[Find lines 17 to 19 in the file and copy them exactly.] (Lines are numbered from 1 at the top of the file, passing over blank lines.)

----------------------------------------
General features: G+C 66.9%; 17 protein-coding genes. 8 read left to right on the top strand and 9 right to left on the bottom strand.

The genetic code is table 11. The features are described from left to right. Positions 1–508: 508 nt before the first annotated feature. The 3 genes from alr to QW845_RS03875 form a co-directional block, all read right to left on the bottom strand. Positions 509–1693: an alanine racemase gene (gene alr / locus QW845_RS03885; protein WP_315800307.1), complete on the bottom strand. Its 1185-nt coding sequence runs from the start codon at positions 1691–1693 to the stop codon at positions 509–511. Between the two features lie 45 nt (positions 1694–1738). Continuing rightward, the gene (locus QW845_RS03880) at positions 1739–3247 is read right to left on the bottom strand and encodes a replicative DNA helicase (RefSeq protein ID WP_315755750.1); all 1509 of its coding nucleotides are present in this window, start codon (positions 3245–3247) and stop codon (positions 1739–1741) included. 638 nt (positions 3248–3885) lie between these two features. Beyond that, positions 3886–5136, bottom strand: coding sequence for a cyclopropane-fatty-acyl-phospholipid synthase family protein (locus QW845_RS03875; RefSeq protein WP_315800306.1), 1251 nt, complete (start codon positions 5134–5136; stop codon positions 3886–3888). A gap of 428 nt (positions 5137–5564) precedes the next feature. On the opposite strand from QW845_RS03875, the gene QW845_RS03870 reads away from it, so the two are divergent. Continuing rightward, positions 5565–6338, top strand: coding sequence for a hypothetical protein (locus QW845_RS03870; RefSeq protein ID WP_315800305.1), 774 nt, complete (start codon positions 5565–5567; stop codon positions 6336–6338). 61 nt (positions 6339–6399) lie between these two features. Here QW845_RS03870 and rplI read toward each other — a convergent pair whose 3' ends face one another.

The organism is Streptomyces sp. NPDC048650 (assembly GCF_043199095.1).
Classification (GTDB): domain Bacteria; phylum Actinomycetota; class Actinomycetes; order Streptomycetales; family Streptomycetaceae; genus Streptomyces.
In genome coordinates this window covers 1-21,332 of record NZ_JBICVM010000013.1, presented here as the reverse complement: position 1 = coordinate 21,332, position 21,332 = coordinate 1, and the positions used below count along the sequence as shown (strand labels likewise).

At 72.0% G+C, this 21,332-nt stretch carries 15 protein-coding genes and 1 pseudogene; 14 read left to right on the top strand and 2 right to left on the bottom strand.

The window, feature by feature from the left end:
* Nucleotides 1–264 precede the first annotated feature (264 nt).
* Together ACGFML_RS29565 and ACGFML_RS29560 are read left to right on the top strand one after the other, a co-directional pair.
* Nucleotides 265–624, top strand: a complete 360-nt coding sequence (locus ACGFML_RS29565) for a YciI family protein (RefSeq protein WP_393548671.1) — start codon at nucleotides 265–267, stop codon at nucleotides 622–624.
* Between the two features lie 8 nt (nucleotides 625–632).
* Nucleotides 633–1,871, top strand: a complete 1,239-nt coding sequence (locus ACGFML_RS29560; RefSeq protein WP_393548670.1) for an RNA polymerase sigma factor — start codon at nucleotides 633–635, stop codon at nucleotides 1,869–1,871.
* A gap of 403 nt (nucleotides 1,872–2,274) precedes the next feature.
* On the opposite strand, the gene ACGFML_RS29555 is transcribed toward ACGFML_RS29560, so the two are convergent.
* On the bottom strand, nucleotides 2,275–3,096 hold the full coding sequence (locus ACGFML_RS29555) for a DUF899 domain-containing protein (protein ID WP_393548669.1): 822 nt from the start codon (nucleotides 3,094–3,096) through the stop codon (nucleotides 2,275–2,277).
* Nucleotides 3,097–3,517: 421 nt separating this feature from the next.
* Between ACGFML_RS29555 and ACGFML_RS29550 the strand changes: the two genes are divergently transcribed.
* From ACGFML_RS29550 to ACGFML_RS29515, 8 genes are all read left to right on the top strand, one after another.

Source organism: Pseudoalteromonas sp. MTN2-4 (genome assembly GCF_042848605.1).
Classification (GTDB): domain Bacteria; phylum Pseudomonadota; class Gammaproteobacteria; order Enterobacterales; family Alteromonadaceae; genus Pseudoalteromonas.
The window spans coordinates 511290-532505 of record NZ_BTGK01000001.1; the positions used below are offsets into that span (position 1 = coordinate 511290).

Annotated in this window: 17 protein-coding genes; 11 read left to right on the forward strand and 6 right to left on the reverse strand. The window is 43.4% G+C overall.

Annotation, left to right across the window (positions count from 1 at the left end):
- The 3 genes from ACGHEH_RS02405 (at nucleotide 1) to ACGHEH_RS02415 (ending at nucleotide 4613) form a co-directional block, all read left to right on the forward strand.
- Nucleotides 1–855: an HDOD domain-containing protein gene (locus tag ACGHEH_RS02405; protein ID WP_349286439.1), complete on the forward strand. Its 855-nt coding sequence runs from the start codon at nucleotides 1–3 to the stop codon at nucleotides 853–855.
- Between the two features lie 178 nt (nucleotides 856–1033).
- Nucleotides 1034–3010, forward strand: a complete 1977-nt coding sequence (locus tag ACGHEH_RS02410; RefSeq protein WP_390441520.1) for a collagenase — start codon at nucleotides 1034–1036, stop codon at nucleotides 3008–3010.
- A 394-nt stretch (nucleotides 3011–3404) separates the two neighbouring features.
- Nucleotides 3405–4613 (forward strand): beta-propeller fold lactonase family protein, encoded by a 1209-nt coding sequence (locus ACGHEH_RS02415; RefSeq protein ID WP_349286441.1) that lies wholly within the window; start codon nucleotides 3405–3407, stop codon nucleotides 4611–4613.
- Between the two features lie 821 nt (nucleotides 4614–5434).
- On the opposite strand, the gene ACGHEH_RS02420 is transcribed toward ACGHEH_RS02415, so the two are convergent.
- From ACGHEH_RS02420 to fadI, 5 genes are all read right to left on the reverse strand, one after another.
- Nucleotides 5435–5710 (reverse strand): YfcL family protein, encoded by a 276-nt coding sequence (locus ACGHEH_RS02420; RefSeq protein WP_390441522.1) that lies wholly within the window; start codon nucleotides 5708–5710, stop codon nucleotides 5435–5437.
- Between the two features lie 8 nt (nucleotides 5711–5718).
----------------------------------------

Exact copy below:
* Between ACGFML_RS29555 and ACGFML_RS29550 the strand changes: the two genes are divergently transcribed.
* From ACGFML_RS29550 to ACGFML_RS29515, 8 genes are all read left to right on the top strand, one after another.

Source organism: Pseudoalteromonas sp. MTN2-4 (genome assembly GCF_042848605.1).